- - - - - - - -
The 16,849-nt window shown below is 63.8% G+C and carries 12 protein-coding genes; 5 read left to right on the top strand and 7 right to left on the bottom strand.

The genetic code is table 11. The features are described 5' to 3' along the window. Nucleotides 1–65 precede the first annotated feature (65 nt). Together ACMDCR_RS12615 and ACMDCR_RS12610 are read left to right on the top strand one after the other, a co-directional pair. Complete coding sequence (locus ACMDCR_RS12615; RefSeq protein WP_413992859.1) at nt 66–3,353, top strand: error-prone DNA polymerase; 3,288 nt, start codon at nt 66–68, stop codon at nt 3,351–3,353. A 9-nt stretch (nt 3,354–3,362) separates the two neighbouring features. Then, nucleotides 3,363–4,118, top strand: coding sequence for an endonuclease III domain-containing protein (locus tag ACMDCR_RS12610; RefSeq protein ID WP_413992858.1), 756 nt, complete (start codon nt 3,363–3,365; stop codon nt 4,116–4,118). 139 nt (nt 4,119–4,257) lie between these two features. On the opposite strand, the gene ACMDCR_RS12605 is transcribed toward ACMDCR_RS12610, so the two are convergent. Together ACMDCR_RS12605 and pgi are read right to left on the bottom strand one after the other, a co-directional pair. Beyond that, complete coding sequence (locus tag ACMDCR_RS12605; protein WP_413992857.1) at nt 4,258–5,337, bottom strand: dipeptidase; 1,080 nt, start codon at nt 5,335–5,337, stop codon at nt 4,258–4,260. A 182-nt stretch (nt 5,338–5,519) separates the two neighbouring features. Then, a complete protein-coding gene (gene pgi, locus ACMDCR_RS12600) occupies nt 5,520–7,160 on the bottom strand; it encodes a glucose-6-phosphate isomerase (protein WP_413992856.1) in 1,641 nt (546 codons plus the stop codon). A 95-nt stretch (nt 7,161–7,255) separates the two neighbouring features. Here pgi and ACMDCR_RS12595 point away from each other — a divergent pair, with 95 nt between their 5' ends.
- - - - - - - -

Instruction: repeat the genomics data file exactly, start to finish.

The 16,849-nt window shown below is 63.8% G+C and carries 12 protein-coding genes; 5 read left to right on the top strand and 7 right to left on the bottom strand.

The genetic code is table 11. The features are described 5' to 3' along the window. Nucleotides 1–65 precede the first annotated feature (65 nt). Together ACMDCR_RS12615 and ACMDCR_RS12610 are read left to right on the top strand one after the other, a co-directional pair. Complete coding sequence (locus ACMDCR_RS12615; RefSeq protein WP_413992859.1) at nt 66–3,353, top strand: error-prone DNA polymerase; 3,288 nt, start codon at nt 66–68, stop codon at nt 3,351–3,353. A 9-nt stretch (nt 3,354–3,362) separates the two neighbouring features. Then, nucleotides 3,363–4,118, top strand: coding sequence for an endonuclease III domain-containing protein (locus tag ACMDCR_RS12610; RefSeq protein ID WP_413992858.1), 756 nt, complete (start codon nt 3,363–3,365; stop codon nt 4,116–4,118). 139 nt (nt 4,119–4,257) lie between these two features. On the opposite strand, the gene ACMDCR_RS12605 is transcribed toward ACMDCR_RS12610, so the two are convergent. Together ACMDCR_RS12605 and pgi are read right to left on the bottom strand one after the other, a co-directional pair. Beyond that, complete coding sequence (locus tag ACMDCR_RS12605; protein WP_413992857.1) at nt 4,258–5,337, bottom strand: dipeptidase; 1,080 nt, start codon at nt 5,335–5,337, stop codon at nt 4,258–4,260. A 182-nt stretch (nt 5,338–5,519) separates the two neighbouring features. Then, a complete protein-coding gene (gene pgi, locus ACMDCR_RS12600) occupies nt 5,520–7,160 on the bottom strand; it encodes a glucose-6-phosphate isomerase (protein WP_413992856.1) in 1,641 nt (546 codons plus the stop codon). A 95-nt stretch (nt 7,161–7,255) separates the two neighbouring features. Here pgi and ACMDCR_RS12595 point away from each other — a divergent pair, with 95 nt between their 5' ends.